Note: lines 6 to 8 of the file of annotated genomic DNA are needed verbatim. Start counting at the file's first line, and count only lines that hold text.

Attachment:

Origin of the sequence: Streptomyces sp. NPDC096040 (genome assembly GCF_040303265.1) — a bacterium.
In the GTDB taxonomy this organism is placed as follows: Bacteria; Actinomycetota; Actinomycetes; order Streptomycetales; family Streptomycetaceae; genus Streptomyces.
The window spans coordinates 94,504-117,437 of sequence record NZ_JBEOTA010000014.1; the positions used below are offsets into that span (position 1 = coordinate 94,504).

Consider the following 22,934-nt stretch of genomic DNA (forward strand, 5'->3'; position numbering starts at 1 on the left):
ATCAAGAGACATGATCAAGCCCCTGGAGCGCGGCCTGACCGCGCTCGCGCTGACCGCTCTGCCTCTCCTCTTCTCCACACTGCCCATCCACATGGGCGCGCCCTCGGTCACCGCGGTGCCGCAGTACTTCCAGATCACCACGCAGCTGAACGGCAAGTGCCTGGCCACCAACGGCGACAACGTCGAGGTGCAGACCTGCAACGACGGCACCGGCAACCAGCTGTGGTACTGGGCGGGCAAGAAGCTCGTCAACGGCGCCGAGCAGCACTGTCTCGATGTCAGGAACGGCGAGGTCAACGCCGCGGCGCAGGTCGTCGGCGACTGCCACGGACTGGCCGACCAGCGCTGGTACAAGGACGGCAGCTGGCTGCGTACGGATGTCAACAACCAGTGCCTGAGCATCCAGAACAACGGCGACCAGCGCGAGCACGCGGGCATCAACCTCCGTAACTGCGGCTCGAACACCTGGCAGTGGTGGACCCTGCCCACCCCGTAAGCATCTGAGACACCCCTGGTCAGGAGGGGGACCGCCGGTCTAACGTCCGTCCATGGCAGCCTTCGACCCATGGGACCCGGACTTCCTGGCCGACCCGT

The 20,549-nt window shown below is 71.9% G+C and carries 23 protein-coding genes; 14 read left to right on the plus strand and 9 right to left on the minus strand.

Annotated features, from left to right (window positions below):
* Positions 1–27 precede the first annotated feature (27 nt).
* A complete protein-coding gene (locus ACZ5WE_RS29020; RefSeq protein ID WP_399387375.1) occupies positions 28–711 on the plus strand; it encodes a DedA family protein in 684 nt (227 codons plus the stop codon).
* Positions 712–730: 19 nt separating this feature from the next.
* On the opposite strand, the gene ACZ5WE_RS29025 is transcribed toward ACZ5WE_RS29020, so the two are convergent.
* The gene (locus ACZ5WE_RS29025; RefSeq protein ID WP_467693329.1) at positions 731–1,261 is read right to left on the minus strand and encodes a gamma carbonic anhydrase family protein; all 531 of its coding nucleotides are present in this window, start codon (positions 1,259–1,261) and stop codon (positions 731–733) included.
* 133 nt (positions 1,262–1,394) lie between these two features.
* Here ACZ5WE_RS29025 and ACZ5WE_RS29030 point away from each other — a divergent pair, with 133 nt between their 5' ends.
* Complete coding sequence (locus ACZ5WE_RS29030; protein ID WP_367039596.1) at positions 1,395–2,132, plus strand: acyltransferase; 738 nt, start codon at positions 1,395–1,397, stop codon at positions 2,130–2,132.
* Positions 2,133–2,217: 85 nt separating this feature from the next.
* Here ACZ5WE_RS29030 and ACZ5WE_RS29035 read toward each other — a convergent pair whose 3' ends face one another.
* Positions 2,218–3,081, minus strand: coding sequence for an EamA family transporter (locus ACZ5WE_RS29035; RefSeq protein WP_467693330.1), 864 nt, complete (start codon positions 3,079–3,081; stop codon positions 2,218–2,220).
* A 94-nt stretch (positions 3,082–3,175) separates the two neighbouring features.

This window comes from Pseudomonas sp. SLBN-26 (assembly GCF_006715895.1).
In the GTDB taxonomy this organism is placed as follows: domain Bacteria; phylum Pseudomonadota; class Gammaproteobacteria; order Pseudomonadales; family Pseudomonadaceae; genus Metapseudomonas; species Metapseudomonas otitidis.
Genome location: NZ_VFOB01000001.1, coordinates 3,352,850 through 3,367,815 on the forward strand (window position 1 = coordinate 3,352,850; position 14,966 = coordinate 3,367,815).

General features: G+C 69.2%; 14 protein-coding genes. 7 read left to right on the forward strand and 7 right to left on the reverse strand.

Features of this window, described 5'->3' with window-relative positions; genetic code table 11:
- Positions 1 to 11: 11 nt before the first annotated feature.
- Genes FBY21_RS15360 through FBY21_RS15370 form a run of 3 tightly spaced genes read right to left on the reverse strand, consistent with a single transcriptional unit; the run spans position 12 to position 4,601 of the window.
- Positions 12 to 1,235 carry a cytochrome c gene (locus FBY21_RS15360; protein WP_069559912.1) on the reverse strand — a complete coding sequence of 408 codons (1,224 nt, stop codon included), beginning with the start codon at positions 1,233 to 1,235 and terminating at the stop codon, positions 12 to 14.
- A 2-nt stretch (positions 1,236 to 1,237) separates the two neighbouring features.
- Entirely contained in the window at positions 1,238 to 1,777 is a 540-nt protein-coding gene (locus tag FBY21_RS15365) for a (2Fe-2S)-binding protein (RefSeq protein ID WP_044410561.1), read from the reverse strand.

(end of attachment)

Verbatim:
The 20,549-nt window shown below is 71.9% G+C and carries 23 protein-coding genes; 14 read left to right on the plus strand and 9 right to left on the minus strand.

Annotated features, from left to right (window positions below):
* Positions 1–27 precede the first annotated feature (27 nt).